Audrey Hepburn's son recalls mom's life, kitchen in new book
NEW YORK (AP):
Think of Audrey Hepburn, and your mind will likely conjure up an extraordinarily elegant woman in a boat-necked black dress, huge sunglasses, gloves to the elbow, and a chic updo.
It's doubtful you'll picture a woman in jeans and T-shirt settling down in front of the TV with a plate of penne and ketchup.
But that's the image that her son, Luca Dotti, wants you to get to know. In Audrey at Home, an inviting cookbook filled with intimate family photos and memories, he paints a picture of a woman who was happier at home than on a movie set or, really, anywhere else, even though the press, he says, had a hard time believing that.
"Yes, she was an international star, but she was Mrs Dotti to me," says Dotti, a Rome-based graphic designer who is the son of Hepburn and her second husband, Andrea Dotti. "And she loved her home life the most. I wanted to bring these two worlds together, the public perception of her, and the woman that I knew."
The inspiration for the book came, Dotti says, from a binder he found in his mother's kitchen, filled with recipes and little notes.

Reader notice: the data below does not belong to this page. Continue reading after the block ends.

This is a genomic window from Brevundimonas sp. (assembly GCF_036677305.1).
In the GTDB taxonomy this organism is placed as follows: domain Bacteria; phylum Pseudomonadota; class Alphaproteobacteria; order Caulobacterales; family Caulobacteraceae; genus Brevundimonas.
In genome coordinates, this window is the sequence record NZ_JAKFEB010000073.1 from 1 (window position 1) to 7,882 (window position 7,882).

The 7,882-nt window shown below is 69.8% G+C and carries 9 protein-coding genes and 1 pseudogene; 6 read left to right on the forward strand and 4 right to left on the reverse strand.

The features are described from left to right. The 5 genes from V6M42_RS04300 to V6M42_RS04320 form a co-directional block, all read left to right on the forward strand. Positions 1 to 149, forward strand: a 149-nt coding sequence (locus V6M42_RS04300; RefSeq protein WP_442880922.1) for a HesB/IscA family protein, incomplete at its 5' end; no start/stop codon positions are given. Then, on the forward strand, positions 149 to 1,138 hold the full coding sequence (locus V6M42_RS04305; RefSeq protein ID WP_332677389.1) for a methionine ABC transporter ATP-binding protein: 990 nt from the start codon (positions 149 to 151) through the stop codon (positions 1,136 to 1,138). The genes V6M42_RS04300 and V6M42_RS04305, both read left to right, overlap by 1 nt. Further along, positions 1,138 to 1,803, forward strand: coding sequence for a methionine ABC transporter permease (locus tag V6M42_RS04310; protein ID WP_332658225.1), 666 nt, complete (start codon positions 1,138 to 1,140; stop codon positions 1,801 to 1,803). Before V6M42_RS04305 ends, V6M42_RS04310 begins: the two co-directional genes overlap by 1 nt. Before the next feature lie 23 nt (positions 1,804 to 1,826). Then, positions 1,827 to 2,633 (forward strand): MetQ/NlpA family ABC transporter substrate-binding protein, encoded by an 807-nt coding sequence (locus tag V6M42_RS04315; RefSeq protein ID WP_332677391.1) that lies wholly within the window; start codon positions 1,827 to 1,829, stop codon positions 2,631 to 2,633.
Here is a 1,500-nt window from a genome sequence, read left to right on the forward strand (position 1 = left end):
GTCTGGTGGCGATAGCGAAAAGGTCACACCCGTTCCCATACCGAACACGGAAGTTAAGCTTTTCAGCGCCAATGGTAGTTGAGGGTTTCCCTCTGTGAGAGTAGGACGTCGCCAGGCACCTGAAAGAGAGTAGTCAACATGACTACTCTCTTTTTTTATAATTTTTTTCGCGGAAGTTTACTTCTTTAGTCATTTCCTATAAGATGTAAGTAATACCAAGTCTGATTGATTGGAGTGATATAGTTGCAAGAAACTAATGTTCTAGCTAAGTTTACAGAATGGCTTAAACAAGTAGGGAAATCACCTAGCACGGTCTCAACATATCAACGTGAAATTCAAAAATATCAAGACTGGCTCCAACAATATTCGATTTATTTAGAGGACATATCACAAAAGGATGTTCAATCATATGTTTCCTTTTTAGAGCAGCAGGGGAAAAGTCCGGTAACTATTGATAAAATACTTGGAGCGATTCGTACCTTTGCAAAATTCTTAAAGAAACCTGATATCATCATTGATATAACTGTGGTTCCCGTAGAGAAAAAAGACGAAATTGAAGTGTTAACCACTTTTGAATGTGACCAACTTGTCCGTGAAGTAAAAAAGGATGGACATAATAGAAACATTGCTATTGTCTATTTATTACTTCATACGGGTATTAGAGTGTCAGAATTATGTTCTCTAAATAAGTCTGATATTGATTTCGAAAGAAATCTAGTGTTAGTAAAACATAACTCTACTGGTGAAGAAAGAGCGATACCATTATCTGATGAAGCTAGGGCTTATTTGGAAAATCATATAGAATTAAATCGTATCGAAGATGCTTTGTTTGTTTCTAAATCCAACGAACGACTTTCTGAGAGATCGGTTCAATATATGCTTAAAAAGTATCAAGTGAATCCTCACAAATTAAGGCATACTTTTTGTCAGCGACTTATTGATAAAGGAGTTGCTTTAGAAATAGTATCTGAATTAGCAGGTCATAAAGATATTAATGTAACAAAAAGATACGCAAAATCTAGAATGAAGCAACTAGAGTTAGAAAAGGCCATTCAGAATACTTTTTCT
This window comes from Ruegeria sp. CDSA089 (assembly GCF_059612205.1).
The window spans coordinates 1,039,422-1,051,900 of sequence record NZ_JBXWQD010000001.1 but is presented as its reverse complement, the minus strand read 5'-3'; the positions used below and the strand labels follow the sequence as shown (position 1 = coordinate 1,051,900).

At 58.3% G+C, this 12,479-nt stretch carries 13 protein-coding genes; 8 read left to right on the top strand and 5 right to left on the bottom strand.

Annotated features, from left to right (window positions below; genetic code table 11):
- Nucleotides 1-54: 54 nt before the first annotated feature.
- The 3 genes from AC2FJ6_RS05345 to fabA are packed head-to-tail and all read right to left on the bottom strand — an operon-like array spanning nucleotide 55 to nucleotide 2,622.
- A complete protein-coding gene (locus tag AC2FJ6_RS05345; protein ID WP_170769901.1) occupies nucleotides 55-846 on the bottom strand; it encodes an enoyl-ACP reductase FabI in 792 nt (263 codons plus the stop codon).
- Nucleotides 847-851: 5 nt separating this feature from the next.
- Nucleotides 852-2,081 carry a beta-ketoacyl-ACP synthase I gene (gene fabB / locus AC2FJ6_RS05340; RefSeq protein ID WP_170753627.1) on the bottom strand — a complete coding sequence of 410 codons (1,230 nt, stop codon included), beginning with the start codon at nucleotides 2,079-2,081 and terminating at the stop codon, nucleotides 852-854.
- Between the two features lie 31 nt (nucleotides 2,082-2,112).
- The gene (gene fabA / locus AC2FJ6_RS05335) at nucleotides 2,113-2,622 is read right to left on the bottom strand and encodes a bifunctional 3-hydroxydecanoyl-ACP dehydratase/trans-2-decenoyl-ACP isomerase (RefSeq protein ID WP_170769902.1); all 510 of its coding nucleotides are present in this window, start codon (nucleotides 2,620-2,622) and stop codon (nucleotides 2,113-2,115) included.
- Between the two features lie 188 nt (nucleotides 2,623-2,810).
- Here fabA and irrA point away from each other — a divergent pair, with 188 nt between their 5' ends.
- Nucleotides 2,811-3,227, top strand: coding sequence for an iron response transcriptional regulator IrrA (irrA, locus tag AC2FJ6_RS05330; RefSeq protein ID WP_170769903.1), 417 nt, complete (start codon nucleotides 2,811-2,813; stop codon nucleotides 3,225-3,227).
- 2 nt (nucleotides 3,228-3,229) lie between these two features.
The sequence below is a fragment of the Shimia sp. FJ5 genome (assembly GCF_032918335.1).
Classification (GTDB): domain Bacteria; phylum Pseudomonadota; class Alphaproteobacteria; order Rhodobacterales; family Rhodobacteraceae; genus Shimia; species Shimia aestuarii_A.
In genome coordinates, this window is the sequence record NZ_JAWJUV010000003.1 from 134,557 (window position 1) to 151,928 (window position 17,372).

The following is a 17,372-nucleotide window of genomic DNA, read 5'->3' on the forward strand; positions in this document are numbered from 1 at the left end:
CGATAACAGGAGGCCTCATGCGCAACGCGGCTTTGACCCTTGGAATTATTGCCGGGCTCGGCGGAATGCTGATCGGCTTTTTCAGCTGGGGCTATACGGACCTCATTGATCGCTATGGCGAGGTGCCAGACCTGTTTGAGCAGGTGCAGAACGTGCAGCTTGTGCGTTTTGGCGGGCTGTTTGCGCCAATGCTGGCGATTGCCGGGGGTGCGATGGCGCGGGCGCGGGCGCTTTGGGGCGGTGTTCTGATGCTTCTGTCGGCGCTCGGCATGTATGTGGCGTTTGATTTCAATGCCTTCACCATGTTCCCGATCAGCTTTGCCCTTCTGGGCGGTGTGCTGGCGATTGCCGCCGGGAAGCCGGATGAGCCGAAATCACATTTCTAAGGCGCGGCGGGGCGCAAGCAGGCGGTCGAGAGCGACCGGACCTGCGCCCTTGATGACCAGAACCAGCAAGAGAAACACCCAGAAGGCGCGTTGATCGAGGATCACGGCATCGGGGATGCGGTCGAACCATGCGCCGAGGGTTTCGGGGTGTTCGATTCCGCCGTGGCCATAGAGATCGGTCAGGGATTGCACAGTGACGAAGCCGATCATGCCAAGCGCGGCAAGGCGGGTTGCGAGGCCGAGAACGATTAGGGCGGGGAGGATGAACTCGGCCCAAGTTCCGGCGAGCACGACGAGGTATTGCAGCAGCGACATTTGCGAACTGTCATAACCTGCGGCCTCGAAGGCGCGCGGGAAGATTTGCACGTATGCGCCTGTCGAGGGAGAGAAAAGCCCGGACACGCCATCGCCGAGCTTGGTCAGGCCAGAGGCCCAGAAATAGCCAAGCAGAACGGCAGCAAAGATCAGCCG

But what of that penne with ketchup?
"It sounds terrible, but actually it's pretty good!" Dotti says. "We ate it when it was just the two of us, in front of the TV." His recipe calls for penne, extra-virgin olive oil, emmentaler cheese - and some Heinz ketchup.
"This is a son writing about someone who was more of a wife and a mother than a celebrity," he says.
Dotti suggests serving the dish over mashed potatoes or - more traditionally - polenta.
Start to finish: 30 minutes
3tbs plus 1tsp unsalted butter
1/2 cup extra-virgin olive oil
2 medium white onions, peeled and finely chopped
1 pinch sugar
1 pound calf's liver, thinly sliced
Splash sherry vinegar or lemon juice (optional)
1. In a large skillet over very low heat, melt the butter with the oil. Add the onions and gently cook until translucent, but not browned. It will take about 15 minutes. Once they are ready, add a pinch of sugar and stir until they are caramelised, about another five minutes.
2. Heat another skillet over high heat. Transfer the caramelised onions and then the liver to the second skillet, stir for a few minutes until the meat is seared but still juicy. If you like extra acidity, add a splash of vinegar or lemon juice and stir, scraping the bits at the bottom of the pan, and serve.